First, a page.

Mar. 25, 2009

United States Treasury Department Announces Public-Private Investment Program – In Effect, Becomes the World’s Largest Prime Broker

On March 23, 2009, the Treasury Department announced a new Public-Private Investment Program (PPIP), a collaborative initiative among the Treasury Department, the Federal Reserve, the Federal Deposit Insurance Corporation (FDIC) and private investors to create $500 billion to $1 trillion in buying power for the purchase from financial institutions of “legacy” or “toxic” assets.  The idea of the PIPP is that purchasing such assets – primarily real-estate and corporate loans and securities backed by such loans – from financial institutions will fortify the institutions’ balance sheets, thus enabling them to raise new capital and make new loans, and thereby re-opening the spigots of credit in the U.S. economy.  The PPIP seeks to address the challenge of valuation of legacy assets largely by outsourcing valuation to private investment firms and allocating some of the risk of distressed asset purchases to such firms.  Broadly, under the terms of the PPIP, the government will act as a lender to private investors and, to a lesser degree, as a co-investor.  In theory, private investors will determine how best to allocate government capital, and will enjoy some of any upside, with limited downside.  In this sense, the government appears to have become, in effect, the world’s largest prime broker.  We explain the details of the PPIP in a long-form analysis.

Survey Questions: What Do Hedge Fund Market Participants Think of the Public-Private Investment Program?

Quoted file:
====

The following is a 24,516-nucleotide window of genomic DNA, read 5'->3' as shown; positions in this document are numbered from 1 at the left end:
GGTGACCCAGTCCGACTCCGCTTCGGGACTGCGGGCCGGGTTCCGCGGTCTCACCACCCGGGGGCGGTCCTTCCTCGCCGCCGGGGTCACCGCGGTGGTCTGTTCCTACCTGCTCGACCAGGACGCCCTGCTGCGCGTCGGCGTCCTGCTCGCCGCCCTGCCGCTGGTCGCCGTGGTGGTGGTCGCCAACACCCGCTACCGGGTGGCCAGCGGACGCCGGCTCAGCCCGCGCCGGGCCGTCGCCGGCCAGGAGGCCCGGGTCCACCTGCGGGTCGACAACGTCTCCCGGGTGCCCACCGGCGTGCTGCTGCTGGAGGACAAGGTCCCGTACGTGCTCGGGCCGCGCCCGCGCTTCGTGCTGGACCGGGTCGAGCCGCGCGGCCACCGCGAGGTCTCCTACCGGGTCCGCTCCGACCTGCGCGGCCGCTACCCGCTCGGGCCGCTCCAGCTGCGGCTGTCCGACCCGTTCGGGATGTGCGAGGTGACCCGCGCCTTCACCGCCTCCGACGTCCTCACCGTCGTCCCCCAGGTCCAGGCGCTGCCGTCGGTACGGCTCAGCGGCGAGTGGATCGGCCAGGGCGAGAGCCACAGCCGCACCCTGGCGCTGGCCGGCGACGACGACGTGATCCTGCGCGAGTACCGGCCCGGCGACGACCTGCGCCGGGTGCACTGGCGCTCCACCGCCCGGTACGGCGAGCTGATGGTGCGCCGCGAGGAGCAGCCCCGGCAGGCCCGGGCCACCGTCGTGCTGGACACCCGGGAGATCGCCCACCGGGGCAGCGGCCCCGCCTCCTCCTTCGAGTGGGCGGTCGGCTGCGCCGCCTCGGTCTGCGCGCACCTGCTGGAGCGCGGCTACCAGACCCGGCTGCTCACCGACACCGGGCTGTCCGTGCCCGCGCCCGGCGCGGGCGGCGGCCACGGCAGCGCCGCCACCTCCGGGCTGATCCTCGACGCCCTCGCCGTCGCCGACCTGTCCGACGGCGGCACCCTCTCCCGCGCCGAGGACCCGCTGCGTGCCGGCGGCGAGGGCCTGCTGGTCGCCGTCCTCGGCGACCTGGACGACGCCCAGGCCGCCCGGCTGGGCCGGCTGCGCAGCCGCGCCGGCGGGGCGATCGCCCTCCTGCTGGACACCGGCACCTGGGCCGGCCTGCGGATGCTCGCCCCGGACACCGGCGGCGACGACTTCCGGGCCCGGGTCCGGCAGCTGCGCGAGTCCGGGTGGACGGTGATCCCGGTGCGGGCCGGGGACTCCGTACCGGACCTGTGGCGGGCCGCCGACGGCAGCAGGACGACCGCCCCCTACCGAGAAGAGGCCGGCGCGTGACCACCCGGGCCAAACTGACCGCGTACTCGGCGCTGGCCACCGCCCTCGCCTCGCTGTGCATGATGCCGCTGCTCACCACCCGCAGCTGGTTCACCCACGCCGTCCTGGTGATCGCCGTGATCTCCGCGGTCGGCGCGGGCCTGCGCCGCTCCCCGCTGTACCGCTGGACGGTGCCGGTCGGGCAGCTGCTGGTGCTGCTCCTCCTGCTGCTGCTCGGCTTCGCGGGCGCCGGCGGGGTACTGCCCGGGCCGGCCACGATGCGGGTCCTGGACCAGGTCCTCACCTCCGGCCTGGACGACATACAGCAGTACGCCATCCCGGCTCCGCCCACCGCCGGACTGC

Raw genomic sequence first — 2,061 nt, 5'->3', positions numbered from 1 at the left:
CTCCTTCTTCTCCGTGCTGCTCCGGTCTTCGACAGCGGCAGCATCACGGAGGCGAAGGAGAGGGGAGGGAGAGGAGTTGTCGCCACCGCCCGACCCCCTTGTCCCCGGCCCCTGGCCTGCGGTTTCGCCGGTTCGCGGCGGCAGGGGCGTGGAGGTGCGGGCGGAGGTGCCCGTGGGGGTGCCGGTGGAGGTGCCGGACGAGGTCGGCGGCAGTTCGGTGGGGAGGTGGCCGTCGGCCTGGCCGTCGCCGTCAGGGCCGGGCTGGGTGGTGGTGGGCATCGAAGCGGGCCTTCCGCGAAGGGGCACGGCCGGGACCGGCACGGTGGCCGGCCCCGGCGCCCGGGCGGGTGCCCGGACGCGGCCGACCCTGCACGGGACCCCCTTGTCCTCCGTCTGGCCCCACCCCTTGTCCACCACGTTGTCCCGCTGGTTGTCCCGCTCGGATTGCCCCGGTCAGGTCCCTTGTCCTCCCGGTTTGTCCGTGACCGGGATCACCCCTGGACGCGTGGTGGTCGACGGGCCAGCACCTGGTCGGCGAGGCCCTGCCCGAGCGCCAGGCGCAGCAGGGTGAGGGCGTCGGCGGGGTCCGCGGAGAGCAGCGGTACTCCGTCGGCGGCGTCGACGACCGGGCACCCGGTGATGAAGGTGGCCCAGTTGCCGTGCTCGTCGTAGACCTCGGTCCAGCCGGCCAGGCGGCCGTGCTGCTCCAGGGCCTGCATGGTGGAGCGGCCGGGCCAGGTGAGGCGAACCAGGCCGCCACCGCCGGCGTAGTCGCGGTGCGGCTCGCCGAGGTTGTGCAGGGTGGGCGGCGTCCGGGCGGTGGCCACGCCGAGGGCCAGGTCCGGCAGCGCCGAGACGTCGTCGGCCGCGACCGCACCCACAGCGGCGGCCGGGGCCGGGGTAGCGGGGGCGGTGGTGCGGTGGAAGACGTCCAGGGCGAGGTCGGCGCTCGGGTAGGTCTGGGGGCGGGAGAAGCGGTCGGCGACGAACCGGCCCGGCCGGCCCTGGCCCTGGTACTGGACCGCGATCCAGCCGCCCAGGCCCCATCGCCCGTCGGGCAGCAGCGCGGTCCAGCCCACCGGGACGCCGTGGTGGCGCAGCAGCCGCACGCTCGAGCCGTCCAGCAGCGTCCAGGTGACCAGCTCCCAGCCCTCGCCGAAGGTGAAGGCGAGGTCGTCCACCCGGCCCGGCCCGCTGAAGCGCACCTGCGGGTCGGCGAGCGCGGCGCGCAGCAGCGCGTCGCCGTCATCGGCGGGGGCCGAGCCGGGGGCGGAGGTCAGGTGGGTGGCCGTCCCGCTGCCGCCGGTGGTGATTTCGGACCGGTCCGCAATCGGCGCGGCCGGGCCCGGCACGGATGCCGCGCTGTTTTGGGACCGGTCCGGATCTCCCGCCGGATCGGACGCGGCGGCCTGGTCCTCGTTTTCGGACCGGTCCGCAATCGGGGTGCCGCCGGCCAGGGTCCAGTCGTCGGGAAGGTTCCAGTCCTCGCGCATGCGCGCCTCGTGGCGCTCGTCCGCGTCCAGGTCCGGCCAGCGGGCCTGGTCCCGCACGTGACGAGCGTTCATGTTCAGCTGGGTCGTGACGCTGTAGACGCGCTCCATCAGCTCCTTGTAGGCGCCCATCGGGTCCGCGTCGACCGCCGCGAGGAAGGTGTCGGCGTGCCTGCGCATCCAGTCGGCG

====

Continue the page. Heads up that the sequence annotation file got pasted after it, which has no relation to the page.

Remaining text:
Subscribers to the Hedge Fund Law Report include many of the leading decision makers in the hedge fund industry.  Accordingly, we would like to hear your views on participation in the PPIP, given what we know about it today, in the form of answers to questions in this survey.  Assuming the responses remain relevant next week – given the pace of regulatory change, the current proposal could be moot by then – we will summarize the responses in the next issue of the Hedge Fund Law Report.  No names will be identified in our summary of responses, unless you affirmatively state that you wish to be identified (and even if you do, you will only be identified if the context warrants).  We thank you in advance for participating in this survey, and we hope that our summary of responses helps clarify the debate over the appropriate structure of collaboration between the investment management industry and the government in working to unfreeze credit markets.

Utah Retirement Systems’ “Summary of Preferred Hedge Fund Terms” Details Fee, Liquidity and Other Fund Terms that Institutional Investors are Requesting – or Demanding – from Hedge Fund Managers

Paradigm shifts, in the financial world and outside of it, are often accompanied by a fundamental document; and the tectonic shift in the hedge fund world – the tipping in favor of investors – has acquired its own emblematic text.  That text is the “Summary of Preferred Hedge Fund Terms” (Summary) recently drafted by Larry Powell, Deputy Chief Investment Officer of the $16 billion Utah Retirement Systems, and it has been making the rounds among hedge fund managers and institutional investors.  Generally, the Summary calls for lower management and performance fees; the recognition of economies of scale in management fee arrangements and the passing on of those economies to investors; restructuring of performance fees so that the timing of payment matches the timing of realization of investments; liquidity that more closely matches the liabilities and time horizons of different investors; more prudent use of leverage; and increased transparency.  We offer a detailed description and discussion of the Summary, and industry reactions to it.

Onerous Customer Agreements Undermine Investor Interest in the TALF, but TALF Trusts Offer a Creative Solution for Hedge Funds Interested in Participating